Non-Primate Monocytes - CD14, CD16 - Ziegler-Heitbrock


Functional Interplay between Type I and II Interferons Is Essential to Limit Influenza A Virus-Induced Tissue Inflammation.


Host control of influenza A virus (IAV) is associated with exuberant pulmonary inflammation characterized by the influx of myeloid cells and production of proinflammatory cytokines including interferons (IFNs). It is unclear, however, how the immune system clears the virus without causing lethal immunopathology. Here, we demonstrate that in addition to its known anti-viral activity, STAT1 signaling coordinates host inflammation during IAV infection in mice. This regulatory mechanism is dependent on both type I IFN and IFN-gamma receptor signaling and, importantly, requires the functional interplay between the two pathways. The protective function of type I IFNs is associated with not only the recruitment of classical inflammatory Ly6Chi monocytes into IAV-infected lungs, but also the prevention of excessive monocyte activation by IFN-gamma. Unexpectedly, type I IFNs preferentially regulate IFN-gamma signaling in Ly6Clo rather than inflammatory Ly6Chi mononuclear cell populations. In the absence of type I IFN signaling, Ly6Clo monocytes/macrophages, become phenotypically and functionally more proinflammatory than Ly6Chi cells, revealing an unanticipated function of the Ly6Clo mononuclear cell subset in tissue inflammation. In addition, we show that type I IFNs employ distinct mechanisms to regulate monocyte and neutrophil trafficking. Type I IFN signaling is necessary, but not sufficient, for preventing neutrophil recruitment into the lungs of IAV-infected mice. Instead, the cooperation of type I IFNs and lymphocyte-produced IFN-gamma is required to regulate the tissue neutrophilic response to IAV. Our study demonstrates that IFN interplay links innate and adaptive anti-viral immunity to orchestrate tissue inflammation and reveals an additional level of complexity for IFN-dependent regulatory mechanisms that function to prevent excessive immunopathology while preserving anti-microbial functions.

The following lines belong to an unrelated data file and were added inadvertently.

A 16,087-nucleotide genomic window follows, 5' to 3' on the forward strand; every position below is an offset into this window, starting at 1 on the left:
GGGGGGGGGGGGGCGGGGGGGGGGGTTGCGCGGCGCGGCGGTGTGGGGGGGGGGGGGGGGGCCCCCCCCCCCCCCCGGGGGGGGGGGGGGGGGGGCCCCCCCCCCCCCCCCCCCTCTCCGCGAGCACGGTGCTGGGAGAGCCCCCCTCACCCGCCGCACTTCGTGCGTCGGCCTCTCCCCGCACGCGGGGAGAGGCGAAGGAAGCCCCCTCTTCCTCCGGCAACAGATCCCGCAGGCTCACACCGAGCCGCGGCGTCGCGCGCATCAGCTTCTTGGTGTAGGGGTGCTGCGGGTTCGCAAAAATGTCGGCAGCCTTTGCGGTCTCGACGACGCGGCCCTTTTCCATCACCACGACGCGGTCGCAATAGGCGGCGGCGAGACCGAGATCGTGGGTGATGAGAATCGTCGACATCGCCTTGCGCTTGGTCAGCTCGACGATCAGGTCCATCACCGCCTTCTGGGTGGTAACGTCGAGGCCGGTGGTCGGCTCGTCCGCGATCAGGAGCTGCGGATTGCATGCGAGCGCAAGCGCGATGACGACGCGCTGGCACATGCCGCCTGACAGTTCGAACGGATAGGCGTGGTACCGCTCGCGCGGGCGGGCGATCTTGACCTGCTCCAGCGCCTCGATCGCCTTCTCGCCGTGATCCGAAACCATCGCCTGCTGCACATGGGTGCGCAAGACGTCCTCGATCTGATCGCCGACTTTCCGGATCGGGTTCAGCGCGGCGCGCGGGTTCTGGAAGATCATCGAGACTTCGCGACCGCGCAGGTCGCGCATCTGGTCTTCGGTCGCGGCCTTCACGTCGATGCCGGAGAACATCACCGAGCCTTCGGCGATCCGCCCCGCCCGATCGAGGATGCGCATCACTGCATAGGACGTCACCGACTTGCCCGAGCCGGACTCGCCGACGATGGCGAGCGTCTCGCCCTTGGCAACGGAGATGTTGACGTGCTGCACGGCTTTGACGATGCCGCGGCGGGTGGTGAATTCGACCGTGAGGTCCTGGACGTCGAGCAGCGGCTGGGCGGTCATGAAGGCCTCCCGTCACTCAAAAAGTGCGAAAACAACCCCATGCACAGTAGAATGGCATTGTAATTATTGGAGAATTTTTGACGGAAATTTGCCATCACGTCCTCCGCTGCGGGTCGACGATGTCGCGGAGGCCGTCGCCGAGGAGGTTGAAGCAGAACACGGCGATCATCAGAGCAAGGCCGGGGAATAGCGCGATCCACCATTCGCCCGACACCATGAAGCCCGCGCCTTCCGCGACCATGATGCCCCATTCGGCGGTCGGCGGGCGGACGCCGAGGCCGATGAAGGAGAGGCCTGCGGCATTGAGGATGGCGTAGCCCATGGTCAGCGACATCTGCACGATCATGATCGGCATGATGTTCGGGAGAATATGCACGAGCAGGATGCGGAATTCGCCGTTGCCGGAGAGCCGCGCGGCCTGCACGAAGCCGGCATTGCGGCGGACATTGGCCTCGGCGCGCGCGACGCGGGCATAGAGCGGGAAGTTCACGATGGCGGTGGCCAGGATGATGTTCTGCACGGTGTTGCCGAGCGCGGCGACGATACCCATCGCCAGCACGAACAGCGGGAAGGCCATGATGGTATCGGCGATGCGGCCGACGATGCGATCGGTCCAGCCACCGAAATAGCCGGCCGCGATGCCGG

Authors: Stifter SA, Bhattacharyya N, Pillay R, Flórido M, Triccas JA, Britton WJ, Feng CG
Journal: PLoS Pathog.; 2016 Jan; 12(1) 1005378. doi:10.1371/journal.ppat.1005378
Year: 2016
PubMed: PMID: 26731100 (Go to PubMed)